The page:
dc.description.abstractThe comparative simplicity of managing a simple grass or a one grass - one clover sward makes necessary the study of the total herbage production and of animal output from such swards under practical grazing conditions. It also allows a comparison between the yield of commercial and pedigree varieties , sown singly or in such mixtures as advocated by Percival (1923 -4) , Gilchrist (1911) and others. The main problem in complex mixtures is the inability of many species to stand up to competition with other species either through lack of , or delay in , seed germination , or as Davies (1928) showed , because of inter -species competition due to time of starting active growth. Italian ryegrass for instance often dominates the sward early in the season , and consequently suppresses the other constituents.en
dc.description.abstractThe present investigation thus seeks to measure the productivity of 3. commercial and pedigree swards under two different types of management , ( grazing and no- grazing ) to see whether similar differences obtain; under both systems , and whether such yields bear any relationship to the animal returns from them. A new technique , discussed later , is employed in sampling herbage at 3- weekly intervals without the grazing animal , using a Wolseley sheep shear modified for herbage sampling. The technique is varied for sampling under the second management regime . This shear cuts down to ground level and is powered by direct drive from an Allen mower. The total amount of herbage available may be estimated by this technique.en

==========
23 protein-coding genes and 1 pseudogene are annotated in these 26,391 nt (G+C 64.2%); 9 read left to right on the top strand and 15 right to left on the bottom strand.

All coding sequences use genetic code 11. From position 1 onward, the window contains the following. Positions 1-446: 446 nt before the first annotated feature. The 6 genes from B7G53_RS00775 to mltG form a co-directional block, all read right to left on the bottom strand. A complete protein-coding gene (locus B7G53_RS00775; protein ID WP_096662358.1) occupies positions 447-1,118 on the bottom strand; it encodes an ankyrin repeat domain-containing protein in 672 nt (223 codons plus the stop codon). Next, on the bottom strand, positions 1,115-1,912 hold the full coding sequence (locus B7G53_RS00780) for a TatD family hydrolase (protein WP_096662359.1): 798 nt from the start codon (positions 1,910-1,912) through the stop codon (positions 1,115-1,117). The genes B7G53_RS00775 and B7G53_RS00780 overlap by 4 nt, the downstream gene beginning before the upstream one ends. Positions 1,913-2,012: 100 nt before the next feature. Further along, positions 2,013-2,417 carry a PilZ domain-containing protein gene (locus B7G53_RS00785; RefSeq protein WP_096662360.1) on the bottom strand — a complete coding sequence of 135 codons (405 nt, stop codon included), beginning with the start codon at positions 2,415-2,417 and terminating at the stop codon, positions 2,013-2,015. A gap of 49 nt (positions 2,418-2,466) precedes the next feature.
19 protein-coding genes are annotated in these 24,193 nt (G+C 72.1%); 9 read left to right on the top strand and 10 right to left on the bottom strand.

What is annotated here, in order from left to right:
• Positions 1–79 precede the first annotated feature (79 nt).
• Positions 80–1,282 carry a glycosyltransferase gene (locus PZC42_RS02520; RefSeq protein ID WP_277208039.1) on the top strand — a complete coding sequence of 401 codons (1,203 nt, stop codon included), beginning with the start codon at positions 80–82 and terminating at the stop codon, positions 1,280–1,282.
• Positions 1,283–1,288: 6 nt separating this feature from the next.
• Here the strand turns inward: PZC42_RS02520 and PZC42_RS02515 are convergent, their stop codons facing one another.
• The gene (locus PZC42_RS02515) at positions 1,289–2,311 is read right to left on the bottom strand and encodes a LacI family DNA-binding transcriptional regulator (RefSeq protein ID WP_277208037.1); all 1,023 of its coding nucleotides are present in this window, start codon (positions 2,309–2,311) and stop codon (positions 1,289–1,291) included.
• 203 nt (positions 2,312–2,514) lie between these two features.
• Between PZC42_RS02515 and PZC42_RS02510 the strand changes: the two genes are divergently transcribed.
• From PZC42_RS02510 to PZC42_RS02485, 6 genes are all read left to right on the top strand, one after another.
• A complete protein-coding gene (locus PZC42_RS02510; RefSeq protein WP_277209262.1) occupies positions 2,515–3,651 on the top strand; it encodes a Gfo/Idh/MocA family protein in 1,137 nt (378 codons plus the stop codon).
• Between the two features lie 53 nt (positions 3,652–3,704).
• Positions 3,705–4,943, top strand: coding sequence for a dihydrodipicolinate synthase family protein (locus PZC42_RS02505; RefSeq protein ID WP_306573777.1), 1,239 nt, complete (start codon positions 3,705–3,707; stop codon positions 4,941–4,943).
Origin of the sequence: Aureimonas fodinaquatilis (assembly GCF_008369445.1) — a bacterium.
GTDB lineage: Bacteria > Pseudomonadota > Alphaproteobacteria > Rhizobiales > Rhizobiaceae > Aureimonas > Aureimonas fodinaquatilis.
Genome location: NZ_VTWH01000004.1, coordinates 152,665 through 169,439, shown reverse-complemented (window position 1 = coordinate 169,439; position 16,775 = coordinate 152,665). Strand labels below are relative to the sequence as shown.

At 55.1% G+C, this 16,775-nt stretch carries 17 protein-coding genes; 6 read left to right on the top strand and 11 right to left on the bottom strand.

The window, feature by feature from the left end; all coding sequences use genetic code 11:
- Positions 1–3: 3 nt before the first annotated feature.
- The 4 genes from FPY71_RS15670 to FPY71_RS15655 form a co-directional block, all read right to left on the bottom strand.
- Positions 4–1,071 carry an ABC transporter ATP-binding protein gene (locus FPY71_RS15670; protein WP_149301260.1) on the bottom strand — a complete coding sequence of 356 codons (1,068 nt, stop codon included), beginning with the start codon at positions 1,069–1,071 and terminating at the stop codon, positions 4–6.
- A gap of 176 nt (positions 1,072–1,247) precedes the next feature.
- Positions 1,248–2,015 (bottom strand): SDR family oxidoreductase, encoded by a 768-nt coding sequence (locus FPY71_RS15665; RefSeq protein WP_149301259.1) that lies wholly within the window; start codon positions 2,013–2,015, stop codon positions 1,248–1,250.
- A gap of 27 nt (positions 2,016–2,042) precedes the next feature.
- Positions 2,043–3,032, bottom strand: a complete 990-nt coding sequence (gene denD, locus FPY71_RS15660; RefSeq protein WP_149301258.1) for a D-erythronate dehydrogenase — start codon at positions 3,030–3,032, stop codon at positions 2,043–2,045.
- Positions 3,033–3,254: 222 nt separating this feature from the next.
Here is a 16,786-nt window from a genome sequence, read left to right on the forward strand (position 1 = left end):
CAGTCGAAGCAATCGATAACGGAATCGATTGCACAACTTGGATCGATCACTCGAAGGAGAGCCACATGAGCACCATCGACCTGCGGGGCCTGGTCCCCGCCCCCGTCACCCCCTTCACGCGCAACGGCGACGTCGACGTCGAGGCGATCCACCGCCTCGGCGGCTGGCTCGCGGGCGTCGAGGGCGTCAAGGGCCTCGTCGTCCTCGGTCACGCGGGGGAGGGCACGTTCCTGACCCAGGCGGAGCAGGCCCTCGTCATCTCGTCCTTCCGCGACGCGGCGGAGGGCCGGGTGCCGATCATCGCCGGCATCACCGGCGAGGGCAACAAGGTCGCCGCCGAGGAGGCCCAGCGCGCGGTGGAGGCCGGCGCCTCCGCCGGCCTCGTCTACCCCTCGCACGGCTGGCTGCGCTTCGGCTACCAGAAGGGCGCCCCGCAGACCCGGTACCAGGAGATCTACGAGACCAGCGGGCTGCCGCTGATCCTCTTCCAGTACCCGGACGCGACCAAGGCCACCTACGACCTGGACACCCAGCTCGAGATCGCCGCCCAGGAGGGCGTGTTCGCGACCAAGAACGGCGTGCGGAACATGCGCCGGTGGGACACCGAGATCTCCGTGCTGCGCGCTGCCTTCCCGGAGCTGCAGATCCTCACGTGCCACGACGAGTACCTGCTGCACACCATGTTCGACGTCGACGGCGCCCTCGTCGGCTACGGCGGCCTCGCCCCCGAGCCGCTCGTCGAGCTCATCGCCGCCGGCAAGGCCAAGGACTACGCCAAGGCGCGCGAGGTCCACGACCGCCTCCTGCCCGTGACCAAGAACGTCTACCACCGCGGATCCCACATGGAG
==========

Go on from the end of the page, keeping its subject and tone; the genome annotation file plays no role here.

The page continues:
dc.description.abstractThe investigation concerned was carried out on two existing experiment: at the Grassland Research Institute , Hurley, H138 ( List of Experiments , 1957 ) , H15 ( List of Experiments , 1958 ) , on swards established respectively in 1956 and from 1950 onwards , sown for direct comparison of both commercial and pedigree swards maintained on a closed farm system. Previous comparisons were made only of animal live- weight and wool returns, sheep alone were used on H138 : sheep and cattle were used on H15 either grazing together or singly. The techniques described have been used in measuring herbage differences , and they are checked by intake observations.en
dc.description.abstractA cursory attempt was made to study the root mass under grazed sward conditions to see if there were varietal differences and to what extent clover influenced this. The root mass has been considered in terms of total organic matter accumulated in the top three inches of soil as measured by total carbon.en
dc.description.abstractAn evaluation of varieties that takes all these aspects into account under practical conditions is necessary on scientific and economic grounds , and refined techniques should be used for such evaluations .en
dc.publisherThe University of Edinburghen
dc.relation.ispartofAnnexe Thesis Digitisation Project 2017 Block 16en
dc.relation.isreferencedbyAlready catalogueden
dc.titleThe productivity of "commercial and pedigree" varieties of grassesen
dc.typeThesis or Dissertationen
dc.type.qualificationlevelen
dc.type.qualificationnamePhD Doctor of Philosophyen